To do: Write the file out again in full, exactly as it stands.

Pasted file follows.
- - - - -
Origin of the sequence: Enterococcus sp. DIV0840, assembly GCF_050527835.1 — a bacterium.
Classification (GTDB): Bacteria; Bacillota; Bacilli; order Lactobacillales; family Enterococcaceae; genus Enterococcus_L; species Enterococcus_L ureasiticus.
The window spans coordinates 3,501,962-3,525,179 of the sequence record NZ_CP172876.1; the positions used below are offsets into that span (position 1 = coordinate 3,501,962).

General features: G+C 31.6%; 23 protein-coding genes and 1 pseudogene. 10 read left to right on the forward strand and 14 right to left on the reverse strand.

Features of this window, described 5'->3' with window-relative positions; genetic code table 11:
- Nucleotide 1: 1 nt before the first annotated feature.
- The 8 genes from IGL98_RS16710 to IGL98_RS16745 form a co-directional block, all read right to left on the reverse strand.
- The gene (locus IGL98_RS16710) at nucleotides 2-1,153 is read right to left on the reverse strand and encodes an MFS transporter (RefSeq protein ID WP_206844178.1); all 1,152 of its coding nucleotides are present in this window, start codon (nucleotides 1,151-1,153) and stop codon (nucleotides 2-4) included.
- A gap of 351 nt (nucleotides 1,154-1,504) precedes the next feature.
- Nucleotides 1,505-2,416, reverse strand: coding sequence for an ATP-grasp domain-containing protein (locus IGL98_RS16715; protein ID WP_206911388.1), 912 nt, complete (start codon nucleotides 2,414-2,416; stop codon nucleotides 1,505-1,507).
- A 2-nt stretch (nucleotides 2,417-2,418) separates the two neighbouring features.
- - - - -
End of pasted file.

Origin of the sequence: Enterococcus sp. DIV0840, assembly GCF_050527835.1 — a bacterium.
Classification (GTDB): Bacteria; Bacillota; Bacilli; order Lactobacillales; family Enterococcaceae; genus Enterococcus_L; species Enterococcus_L ureasiticus.
The window spans coordinates 3,501,962-3,525,179 of the sequence record NZ_CP172876.1; the positions used below are offsets into that span (position 1 = coordinate 3,501,962).

General features: G+C 31.6%; 23 protein-coding genes and 1 pseudogene. 10 read left to right on the forward strand and 14 right to left on the reverse strand.

Features of this window, described 5'->3' with window-relative positions; genetic code table 11:
- Nucleotide 1: 1 nt before the first annotated feature.
- The 8 genes from IGL98_RS16710 to IGL98_RS16745 form a co-directional block, all read right to left on the reverse strand.
- The gene (locus IGL98_RS16710) at nucleotides 2-1,153 is read right to left on the reverse strand and encodes an MFS transporter (RefSeq protein ID WP_206844178.1); all 1,152 of its coding nucleotides are present in this window, start codon (nucleotides 1,151-1,153) and stop codon (nucleotides 2-4) included.
- A gap of 351 nt (nucleotides 1,154-1,504) precedes the next feature.
- Nucleotides 1,505-2,416, reverse strand: coding sequence for an ATP-grasp domain-containing protein (locus IGL98_RS16715; protein ID WP_206911388.1), 912 nt, complete (start codon nucleotides 2,414-2,416; stop codon nucleotides 1,505-1,507).
- A 2-nt stretch (nucleotides 2,417-2,418) separates the two neighbouring features.